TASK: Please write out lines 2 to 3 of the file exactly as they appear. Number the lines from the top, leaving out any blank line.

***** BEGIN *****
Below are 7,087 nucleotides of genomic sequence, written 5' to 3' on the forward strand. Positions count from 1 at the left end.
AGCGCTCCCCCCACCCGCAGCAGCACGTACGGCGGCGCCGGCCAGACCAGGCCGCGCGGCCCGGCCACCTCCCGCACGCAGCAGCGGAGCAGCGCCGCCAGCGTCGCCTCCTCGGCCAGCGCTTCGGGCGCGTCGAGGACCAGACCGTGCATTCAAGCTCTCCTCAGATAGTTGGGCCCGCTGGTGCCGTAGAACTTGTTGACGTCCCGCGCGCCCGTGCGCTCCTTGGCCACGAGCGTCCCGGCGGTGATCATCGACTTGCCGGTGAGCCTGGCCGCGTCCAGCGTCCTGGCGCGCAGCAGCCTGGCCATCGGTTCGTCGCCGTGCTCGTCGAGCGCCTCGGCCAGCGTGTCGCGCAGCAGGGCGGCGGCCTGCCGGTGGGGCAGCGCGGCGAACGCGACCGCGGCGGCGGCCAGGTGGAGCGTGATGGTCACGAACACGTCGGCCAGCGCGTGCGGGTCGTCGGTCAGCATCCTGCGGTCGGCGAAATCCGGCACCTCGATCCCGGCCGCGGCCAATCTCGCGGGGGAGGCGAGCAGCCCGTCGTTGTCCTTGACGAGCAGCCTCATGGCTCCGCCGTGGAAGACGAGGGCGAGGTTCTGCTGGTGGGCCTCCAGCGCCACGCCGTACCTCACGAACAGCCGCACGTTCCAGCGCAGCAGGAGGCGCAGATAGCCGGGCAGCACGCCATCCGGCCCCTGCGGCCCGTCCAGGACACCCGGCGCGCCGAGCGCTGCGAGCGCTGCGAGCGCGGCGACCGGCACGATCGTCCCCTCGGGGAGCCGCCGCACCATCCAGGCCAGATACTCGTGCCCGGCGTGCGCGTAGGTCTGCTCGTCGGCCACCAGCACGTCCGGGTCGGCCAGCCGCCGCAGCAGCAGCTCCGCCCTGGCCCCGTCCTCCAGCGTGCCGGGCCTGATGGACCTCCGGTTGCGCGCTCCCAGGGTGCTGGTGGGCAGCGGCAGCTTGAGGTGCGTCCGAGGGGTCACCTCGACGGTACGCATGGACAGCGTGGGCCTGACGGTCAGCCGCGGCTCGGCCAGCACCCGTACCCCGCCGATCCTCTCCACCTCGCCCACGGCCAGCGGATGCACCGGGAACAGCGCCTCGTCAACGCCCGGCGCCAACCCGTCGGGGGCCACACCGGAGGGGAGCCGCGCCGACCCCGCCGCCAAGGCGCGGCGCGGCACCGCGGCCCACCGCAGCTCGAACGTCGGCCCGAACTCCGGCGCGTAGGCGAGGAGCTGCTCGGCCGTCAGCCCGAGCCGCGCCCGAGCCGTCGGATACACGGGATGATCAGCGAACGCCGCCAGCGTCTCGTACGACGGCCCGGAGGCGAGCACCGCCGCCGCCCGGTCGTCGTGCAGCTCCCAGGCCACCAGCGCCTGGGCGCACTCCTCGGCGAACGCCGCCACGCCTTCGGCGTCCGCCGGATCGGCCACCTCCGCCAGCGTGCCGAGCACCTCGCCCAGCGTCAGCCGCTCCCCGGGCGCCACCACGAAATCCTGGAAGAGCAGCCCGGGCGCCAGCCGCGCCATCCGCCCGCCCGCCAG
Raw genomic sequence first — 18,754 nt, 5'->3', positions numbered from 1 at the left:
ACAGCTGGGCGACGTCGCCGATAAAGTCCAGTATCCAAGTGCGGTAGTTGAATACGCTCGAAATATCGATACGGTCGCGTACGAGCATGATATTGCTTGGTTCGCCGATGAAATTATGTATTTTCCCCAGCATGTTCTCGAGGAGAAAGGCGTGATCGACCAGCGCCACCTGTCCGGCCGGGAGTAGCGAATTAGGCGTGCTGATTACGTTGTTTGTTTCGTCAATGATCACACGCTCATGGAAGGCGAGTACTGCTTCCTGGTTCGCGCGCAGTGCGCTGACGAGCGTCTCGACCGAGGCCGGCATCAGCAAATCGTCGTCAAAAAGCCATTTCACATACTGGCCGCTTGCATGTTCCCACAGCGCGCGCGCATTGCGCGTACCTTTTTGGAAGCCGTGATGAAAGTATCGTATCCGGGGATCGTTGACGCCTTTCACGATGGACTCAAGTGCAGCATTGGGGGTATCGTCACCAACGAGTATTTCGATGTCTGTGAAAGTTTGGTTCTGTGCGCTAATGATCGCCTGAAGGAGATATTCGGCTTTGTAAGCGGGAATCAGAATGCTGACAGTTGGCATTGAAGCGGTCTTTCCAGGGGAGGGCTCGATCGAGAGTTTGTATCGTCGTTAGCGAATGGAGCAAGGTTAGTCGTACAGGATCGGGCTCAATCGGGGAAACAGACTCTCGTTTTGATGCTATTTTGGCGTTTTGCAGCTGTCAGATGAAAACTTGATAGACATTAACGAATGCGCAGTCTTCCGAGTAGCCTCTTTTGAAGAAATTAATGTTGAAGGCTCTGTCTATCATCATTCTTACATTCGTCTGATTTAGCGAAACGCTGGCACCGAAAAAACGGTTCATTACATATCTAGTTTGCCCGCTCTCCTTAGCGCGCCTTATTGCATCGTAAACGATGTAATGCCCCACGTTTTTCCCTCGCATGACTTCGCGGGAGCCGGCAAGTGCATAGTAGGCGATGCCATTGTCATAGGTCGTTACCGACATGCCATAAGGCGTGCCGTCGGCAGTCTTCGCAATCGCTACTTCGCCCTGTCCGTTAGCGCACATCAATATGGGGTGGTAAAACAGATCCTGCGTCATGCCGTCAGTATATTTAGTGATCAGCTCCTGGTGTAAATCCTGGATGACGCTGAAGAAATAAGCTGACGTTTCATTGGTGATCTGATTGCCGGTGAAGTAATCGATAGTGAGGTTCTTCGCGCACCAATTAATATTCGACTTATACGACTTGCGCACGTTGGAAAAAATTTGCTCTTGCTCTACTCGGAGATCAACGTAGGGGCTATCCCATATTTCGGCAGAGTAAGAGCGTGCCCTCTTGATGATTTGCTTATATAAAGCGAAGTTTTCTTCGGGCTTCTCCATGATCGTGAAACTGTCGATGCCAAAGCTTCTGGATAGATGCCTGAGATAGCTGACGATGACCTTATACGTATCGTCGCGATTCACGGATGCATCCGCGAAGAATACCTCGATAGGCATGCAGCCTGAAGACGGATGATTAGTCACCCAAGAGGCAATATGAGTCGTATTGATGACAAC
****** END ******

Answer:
AGCGCTCCCCCCACCCGCAGCAGCACGTACGGCGGCGCCGGCCAGACCAGGCCGCGCGGCCCGGCCACCTCCCGCACGCAGCAGCGGAGCAGCGCCGCCAGCGTCGCCTCCTCGGCCAGCGCTTCGGGCGCGTCGAGGACCAGACCGTGCATTCAAGCTCTCCTCAGATAGTTGGGCCCGCTGGTGCCGTAGAACTTGTTGACGTCCCGCGCGCCCGTGCGCTCCTTGGCCACGAGCGTCCCGGCGGTGATCATCGACTTGCCGGTGAGCCTGGCCGCGTCCAGCGTCCTGGCGCGCAGCAGCCTGGCCATCGGTTCGTCGCCGTGCTCGTCGAGCGCCTCGGCCAGCGTGTCGCGCAGCAGGGCGGCGGCCTGCCGGTGGGGCAGCGCGGCGAACGCGACCGCGGCGGCGGCCAGGTGGAGCGTGATGGTCACGAACACGTCGGCCAGCGCGTGCGGGTCGTCGGTCAGCATCCTGCGGTCGGCGAAATCCGGCACCTCGATCCCGGCCGCGGCCAATCTCGCGGGGGAGGCGAGCAGCCCGTCGTTGTCCTTGACGAGCAGCCTCATGGCTCCGCCGTGGAAGACGAGGGCGAGGTTCTGCTGGTGGGCCTCCAGCGCCACGCCGTACCTCACGAACAGCCGCACGTTCCAGCGCAGCAGGAGGCGCAGATAGCCGGGCAGCACGCCATCCGGCCCCTGCGGCCCGTCCAGGACACCCGGCGCGCCGAGCGCTGCGAGCGCTGCGAGCGCGGCGACCGGCACGATCGTCCCCTCGGGGAGCCGCCGCACCATCCAGGCCAGATACTCGTGCCCGGCGTGCGCGTAGGTCTGCTCGTCGGCCACCAGCACGTCCGGGTCGGCCAGCCGCCGCAGCAGCAGCTCCGCCCTGGCCCCGTCCTCCAGCGTGCCGGGCCTGATGGACCTCCGGTTGCGCGCTCCCAGGGTGCTGGTGGGCAGCGGCAGCTTGAGGTGCGTCCGAGGGGTCACCTCGACGGTACGCATGGACAGCGTGGGCCTGACGGTCAGCCGCGGCTCGGCCAGCACCCGTACCCCGCCGATCCTCTCCACCTCGCCCACGGCCAGCGGATGCACCGGGAACAGCGCCTCGTCAACGCCCGGCGCCAACCCGTCGGGGGCCACACCGGAGGGGAGCCGCGCCGACCCCGCCGCCAAGGCGCGGCGCGGCACCGCGGCCCACCGCAGCTCGAACGTCGGCCCGAACTCCGGCGCGTAGGCGAGGAGCTGCTCGGCCGTCAGCCCGAGCCGCGCCCGAGCCGTCGGATACACGGGATGATCAGCGAACGCCGCCAGCGTCTCGTACGACGGCCCGGAGGCGAGCACCGCCGCCGCCCGGTCGTCGTGCAGCTCCCAGGCCACCAGCGCCTGGGCGCACTCCTCGGCGAACGCCGCCACGCCTTCGGCGTCCGCCGGATCGGCCACCTCCGCCAGCGTGCCGAGCACCTCGCCCAGCGTCAGCCGCTCCCCGGGCGCCACCACGAAATCCTGGAAGAGCAGCCCGGGCGCCAGCCGCGCCATCCGCCCGCCCGCCAG
Raw genomic sequence first — 18,754 nt, 5'->3', positions numbered from 1 at the left: